Benefits Buzz

PCORI Fees Lowered for FSAs and HRAs in Some Instances

Posted on May 3rd, 2013

Recent guidance helped clarify some of the confusion about Patient-Centered Outcomes Research Institute (PCORI) fees applicable to Health Reimbursement
Arrangements (HRAs) and Flexible Spending Accounts (FSAs). It was originally thought that the fee would be applicable to all covered lives including spouses and dependents. That is no longer the case in some instances.

The Affordable Care Act (ACA) created the Patient-Centered Outcomes Research Institute (PCORI) to advance comparative effectiveness research and help patients, clinicians, purchasers and policy-makers make informed health decisions. The research will be funded, in part, by fees paid by health insurance carriers and sponsors (employers) of self-insured health plans.

Health insurance carriers and sponsors (employers) of self-insured plans are required to pay PCORI fees for plan years ending after September 30, 2012.

The fee will be $1 per covered life during the first year and will increase to $2 per covered life plan years ending on or after October 1, 2013. The initial fee will be payable by July 31, 2013 for the previous ending plan year on the Quarterly Federal Excise Tax Return, also known as Form 720. The fees will be discontinued for plan years ending after September 30, 2019.

The following are the most recent updates:

HRAs integrated with fully insured major medical coverage: The PCORI fees for the fully insured major medical coverage will be paid by the insurance carrier; however, the plan sponsor (employer) will need to pay the fees for the HRA. The employer can treat each participant in the HRA as covering a single life for purposes of the PCORI fee. Therefore no fee is required on the HRA for the participant’s spouse or dependent children.

FSAs:

FSAs that meet the definition of an excepted benefit are exempt from PCORI fees; however, if the FSA doesn’t meet the definition of an excepted benefit the fee is payable by the plan sponsor (employer). In this scenario the employer can also treat each participant in the FSA as covering a single life for purposes of the PCORI fee.

FSAs will be considered excepted benefits and exempt from PCORI fees if two requirements are satisfied.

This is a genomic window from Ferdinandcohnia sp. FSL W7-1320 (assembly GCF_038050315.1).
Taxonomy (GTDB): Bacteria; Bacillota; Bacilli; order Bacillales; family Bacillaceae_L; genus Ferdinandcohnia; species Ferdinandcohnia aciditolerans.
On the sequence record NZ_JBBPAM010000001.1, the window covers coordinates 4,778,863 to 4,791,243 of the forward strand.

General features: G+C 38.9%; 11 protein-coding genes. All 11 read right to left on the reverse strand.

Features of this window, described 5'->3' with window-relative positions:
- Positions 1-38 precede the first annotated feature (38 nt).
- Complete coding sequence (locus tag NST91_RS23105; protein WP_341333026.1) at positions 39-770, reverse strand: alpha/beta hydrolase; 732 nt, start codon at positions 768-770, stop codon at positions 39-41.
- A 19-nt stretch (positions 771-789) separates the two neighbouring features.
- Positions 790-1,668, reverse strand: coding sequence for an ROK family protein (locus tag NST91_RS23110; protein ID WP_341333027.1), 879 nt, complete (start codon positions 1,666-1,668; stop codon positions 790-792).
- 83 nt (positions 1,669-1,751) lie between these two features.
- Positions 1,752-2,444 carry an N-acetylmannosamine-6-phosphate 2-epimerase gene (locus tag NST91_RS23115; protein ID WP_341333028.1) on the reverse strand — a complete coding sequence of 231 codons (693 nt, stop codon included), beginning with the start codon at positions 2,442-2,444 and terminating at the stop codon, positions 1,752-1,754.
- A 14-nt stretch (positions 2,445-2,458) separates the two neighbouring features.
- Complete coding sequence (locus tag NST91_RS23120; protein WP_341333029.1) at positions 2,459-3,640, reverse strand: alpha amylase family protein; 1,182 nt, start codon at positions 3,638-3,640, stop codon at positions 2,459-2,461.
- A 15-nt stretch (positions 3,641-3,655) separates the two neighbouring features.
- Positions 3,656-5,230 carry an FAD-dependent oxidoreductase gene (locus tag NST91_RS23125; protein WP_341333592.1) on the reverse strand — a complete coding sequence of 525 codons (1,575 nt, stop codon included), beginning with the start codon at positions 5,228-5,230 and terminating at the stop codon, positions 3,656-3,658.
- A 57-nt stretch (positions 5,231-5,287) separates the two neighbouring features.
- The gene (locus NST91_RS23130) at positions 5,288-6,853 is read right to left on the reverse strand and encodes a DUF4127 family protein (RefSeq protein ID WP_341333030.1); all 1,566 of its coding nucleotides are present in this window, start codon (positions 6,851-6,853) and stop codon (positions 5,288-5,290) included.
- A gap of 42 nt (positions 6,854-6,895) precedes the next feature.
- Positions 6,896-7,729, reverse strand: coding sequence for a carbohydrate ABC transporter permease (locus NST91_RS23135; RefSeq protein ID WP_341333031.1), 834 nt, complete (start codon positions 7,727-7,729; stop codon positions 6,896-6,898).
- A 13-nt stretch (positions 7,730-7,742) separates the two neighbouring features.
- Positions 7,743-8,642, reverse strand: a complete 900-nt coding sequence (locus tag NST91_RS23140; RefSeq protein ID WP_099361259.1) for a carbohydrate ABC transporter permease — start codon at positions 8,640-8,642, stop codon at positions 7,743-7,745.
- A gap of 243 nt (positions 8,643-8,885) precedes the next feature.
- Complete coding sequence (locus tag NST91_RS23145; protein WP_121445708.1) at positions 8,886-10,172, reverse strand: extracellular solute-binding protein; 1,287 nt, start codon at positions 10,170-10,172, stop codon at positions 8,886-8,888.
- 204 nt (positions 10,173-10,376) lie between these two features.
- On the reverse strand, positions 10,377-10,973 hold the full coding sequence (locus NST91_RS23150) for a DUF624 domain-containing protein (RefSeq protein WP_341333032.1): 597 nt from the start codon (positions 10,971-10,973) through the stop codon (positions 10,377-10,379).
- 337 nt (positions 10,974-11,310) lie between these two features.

1. Other major medical coverage is made available by reason of employment.
  2. The maximum benefit payable to any participant for the year cannot exceed two times the salary reduction for the year (or, if greater, the amount of the employee’s salary reduction plus $500). In other words, it must satisfy one of these three requirements:
  • The employer does not make any contributions to the FSA.
  • The employer makes no more than a dollar-for-dollar match to the FSA.
  • The employee contributes no more than $500 to the FSA.

The following remains unchanged:

HRAs integrated with self-funded major medical coverage: The PCORI fee will be paid by the plan sponsor (employer) on the total number of covered lives. This number includes coverage provided to spouses and dependent children. There have been three suggested methods to calculate the total number of covered lives:

  • Actual Lives Approach - Add up the total number of covered lives each day during the plan year and divide that number by 365.
  • Snapshot Approach - Select one day during each quarter of the plan year and calculate the total number of covered lives. Take the sum of the quarters and divide that number by 4.
  • Approximate Approach - Take the total number of employees with self-only coverage and add to that the number of employees with at least 1 dependent multiplied by 2.35.

The plan sponsor is not “double charged” for the HRA and major medical coverage in this scenario. Only one fee will be applicable.

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Note: The materials contained within are provided for informational purposes only and do not constitute legal or tax advice.

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